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What’s been good about today?

by Jennifer Banfield
20 December 2017, at 11:55am

How does this question make you feel? Energised and thinking about all the good things that happened, or slightly numb and empty? Are you able to recall a list of things that you or the team did that you know made a difference? Or are you thinking, “there was nothing good about today”? Do you even add the subtext, “there never is, it’s always like that”? 

You came into the profession to make a difference. You care deeply about the animals in your charge as well as wanting to meet the ever-increasing expectations of their owners. Despite trying your best, there are clinical challenges you can’t solve and owner expectations you can’t meet. Sometimes you know you could help, but don’t have the consent to do so. Sometimes you wish you had more knowledge, more experience, and more time. 

You face death and suffering almost daily; you don’t get many real highs, but there are plenty of lows, and these chip away at the back of your mind. Quickly, this becomes the story you tell yourself; your brain ignores all the not-so-bad and the good bits. You start to create new beliefs about your clients, yourself, your patients, and your profession. Is this really what you want to believe? 

Let’s go back to today, or a day recently that left you feeling awful. If possible, take a pen and paper and make some notes. What did you do well? Think about all the lives you touched; your patients, your clients and your colleagues. What were the moments when you know you did a good job? What skills did you use? What were your strengths during the difficult bits? Who did you communicate well with? What difference did it make? What have you learnt? Keep digging for those good bits, however small and insignificant they may seem.

Active reflection has very real benefits

What did the team do well? Think about how people were interacting with each other, with clients and patients. What were the moments where everybody was performing at their best? What felt good? Who stepped up? What difference did it make? What have you learnt?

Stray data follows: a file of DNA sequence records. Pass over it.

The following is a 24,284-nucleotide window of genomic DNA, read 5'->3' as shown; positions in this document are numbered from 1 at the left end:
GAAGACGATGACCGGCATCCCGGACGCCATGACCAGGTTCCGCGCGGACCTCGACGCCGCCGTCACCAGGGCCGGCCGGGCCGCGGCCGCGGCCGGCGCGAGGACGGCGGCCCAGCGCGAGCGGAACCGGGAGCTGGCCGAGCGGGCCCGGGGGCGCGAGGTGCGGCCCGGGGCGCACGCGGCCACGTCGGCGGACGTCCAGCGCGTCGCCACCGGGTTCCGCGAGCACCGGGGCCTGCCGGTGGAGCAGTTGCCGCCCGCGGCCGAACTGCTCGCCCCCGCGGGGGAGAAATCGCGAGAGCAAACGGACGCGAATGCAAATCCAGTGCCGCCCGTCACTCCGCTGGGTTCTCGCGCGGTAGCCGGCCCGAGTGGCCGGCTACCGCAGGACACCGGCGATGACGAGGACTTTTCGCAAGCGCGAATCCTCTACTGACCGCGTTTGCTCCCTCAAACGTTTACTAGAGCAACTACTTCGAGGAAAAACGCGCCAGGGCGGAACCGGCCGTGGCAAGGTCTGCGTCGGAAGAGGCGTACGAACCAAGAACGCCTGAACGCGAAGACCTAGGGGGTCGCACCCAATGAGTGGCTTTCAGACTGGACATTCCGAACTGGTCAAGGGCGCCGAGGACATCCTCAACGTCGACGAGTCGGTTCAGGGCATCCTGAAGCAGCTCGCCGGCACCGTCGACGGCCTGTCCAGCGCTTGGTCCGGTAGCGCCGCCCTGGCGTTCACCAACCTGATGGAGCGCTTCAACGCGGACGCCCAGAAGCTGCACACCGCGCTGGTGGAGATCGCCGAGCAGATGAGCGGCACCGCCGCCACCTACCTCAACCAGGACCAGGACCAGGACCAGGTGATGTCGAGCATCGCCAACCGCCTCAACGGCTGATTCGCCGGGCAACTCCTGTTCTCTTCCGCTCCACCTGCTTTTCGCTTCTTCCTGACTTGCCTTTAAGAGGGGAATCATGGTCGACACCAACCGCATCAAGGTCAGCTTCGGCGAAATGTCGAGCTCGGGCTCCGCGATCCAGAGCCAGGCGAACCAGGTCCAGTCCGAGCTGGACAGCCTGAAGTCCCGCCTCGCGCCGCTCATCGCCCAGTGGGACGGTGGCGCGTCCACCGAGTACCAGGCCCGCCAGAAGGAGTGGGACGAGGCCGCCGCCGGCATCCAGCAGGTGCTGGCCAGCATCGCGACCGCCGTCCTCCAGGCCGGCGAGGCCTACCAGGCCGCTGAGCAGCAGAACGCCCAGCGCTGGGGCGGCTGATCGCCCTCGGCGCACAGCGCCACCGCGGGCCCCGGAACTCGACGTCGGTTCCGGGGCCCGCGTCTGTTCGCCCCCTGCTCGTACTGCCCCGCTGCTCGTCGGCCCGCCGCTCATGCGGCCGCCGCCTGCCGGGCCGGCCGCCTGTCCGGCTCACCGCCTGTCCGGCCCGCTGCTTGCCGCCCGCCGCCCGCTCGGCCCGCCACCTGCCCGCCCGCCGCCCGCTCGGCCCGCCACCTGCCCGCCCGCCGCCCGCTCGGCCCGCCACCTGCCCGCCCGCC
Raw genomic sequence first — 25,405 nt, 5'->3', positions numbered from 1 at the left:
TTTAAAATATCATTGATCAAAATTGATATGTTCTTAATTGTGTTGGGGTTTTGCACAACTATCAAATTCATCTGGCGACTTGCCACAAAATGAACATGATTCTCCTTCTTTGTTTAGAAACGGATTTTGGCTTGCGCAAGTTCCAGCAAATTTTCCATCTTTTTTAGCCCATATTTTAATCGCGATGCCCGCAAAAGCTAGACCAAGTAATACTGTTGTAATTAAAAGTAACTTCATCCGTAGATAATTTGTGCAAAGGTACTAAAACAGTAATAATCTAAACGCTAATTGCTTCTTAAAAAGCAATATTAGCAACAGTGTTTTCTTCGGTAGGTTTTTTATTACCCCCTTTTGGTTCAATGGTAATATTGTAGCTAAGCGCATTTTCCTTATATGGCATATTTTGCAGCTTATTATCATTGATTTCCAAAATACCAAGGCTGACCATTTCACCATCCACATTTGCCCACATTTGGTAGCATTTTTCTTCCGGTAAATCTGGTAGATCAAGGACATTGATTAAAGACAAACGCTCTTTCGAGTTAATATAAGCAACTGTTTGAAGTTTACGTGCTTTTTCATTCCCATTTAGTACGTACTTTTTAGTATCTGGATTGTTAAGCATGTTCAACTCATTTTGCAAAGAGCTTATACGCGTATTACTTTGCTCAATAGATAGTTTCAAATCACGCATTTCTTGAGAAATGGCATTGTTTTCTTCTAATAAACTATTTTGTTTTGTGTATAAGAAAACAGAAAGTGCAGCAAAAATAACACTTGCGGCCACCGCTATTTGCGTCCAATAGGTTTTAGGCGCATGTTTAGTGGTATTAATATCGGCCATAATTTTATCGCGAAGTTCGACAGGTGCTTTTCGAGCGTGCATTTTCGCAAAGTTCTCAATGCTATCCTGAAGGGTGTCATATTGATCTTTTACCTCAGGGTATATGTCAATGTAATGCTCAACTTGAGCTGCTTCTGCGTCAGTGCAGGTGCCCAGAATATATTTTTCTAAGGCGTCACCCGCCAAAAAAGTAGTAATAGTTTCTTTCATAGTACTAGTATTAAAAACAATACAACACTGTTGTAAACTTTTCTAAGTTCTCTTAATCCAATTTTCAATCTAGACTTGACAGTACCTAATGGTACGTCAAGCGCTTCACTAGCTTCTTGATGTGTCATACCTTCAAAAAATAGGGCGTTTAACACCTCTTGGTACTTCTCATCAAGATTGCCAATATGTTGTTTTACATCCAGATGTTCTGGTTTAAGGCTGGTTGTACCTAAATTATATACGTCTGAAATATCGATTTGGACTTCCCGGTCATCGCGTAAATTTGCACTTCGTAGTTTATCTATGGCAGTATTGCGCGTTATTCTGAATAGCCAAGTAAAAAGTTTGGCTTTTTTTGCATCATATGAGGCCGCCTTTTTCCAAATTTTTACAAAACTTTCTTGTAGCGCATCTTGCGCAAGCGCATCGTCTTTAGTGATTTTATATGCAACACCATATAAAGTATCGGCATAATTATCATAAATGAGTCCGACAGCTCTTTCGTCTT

How often do you stop to reflect? 

Our clients regularly tell us that one of the benefits of coaching is pressing pause and taking time to reflect and put life back into perspective. It helps them to recognise what they are good at, the difference they have made, and helps to separate out the facts from the tangle of thoughts and emotions in their heads. Active reflection has very real benefits. It creates positive feedback loops in our brains, which help us to stop the creation of limiting beliefs; we are actively choosing to create a different narrative, a different lens through which we view the world. It increases our mental flexibility and strengthens our personal resilience. We acknowledge what hasn’t gone well, but focus on what worked, what we’ve learnt and what we’d do differently. 

Think back to the day you picked in the exercise. How does it feel now? What do you now believe about it? What would be the impact of taking a moment each day to reflect personally and within your team? How could you do that? 

You came into this profession to make a difference, and you do, every day. Take time to stop and reflect on the animals you care for, the people you help, your skills and strengths – what makes you uniquely you. You can always be better, but remember how good you already are.

Jennifer Banfield